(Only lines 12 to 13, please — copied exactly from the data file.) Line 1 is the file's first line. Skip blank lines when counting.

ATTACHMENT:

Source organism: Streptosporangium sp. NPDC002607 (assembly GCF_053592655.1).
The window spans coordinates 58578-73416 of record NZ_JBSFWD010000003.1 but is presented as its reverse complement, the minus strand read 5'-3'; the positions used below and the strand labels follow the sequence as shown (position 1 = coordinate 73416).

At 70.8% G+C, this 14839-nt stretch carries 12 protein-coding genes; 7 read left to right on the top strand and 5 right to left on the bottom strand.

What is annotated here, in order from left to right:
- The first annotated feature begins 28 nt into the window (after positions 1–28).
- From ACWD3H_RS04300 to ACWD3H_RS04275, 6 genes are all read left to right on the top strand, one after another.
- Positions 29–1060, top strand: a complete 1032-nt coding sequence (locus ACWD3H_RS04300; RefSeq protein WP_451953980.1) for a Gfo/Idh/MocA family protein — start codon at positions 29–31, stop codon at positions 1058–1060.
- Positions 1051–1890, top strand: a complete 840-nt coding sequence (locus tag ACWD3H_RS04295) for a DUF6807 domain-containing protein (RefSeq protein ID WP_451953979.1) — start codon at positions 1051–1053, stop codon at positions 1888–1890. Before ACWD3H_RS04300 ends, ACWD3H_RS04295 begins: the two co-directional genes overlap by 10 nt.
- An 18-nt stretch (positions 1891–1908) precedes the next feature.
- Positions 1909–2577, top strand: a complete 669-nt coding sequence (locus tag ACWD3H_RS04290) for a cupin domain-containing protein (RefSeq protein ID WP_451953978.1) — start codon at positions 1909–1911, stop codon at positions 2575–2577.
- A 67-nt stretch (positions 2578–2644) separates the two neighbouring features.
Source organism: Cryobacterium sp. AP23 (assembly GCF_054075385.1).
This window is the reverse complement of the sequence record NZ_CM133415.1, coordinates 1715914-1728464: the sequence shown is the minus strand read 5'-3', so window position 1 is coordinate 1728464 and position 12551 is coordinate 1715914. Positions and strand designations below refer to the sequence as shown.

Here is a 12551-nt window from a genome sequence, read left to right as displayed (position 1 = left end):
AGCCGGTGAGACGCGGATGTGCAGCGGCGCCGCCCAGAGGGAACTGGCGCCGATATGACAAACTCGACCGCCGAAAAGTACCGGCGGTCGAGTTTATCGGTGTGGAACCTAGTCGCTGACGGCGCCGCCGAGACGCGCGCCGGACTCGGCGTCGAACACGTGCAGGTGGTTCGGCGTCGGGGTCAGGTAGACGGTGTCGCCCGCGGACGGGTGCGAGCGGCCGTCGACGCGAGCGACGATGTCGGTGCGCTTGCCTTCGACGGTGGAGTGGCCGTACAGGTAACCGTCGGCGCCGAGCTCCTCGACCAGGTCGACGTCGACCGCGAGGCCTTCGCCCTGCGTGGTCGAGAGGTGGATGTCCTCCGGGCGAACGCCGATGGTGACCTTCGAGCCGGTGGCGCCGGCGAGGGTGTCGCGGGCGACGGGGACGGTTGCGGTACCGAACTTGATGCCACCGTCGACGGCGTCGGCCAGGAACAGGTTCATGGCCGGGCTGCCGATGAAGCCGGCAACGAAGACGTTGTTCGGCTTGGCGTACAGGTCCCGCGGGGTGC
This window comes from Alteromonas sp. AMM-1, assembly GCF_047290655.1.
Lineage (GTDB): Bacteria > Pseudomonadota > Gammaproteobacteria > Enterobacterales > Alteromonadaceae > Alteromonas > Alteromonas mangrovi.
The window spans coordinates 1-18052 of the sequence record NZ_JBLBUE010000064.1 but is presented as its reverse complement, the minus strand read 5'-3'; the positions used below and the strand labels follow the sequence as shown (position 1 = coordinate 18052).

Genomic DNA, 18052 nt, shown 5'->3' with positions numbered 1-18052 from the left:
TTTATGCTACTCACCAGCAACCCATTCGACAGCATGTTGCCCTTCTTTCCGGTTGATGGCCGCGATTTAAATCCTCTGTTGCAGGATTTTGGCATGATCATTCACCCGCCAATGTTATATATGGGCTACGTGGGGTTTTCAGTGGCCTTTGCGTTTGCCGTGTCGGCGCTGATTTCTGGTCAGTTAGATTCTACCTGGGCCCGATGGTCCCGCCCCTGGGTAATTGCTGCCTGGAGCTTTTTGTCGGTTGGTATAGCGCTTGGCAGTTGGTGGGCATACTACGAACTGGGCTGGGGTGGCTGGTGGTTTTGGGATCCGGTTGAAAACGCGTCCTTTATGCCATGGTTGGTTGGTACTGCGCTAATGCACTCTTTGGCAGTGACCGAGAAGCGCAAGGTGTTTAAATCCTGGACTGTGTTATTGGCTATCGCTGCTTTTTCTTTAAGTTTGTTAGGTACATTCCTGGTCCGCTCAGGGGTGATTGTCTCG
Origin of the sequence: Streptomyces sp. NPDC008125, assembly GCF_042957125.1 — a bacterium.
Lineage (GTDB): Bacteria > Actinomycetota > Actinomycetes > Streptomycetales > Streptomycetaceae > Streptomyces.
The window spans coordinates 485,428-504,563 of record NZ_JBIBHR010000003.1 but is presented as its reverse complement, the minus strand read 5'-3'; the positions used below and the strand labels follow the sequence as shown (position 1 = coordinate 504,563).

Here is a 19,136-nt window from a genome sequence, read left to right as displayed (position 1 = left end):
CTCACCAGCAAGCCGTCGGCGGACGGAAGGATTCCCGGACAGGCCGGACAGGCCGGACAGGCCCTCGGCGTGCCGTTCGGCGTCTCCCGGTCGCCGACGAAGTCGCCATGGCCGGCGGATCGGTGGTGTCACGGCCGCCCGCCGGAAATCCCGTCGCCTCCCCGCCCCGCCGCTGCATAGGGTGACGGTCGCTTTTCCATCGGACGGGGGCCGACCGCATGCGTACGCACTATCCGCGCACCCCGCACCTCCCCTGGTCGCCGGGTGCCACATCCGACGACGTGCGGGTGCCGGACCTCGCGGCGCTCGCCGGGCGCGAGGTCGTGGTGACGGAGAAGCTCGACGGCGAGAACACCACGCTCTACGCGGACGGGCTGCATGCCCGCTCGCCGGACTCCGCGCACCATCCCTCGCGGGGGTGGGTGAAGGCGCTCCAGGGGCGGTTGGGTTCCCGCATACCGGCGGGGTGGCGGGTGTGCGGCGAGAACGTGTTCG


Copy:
Source organism: Cryobacterium sp. AP23 (assembly GCF_054075385.1).
This window is the reverse complement of the sequence record NZ_CM133415.1, coordinates 1715914-1728464: the sequence shown is the minus strand read 5'-3', so window position 1 is coordinate 1728464 and position 12551 is coordinate 1715914. Positions and strand designations below refer to the sequence as shown.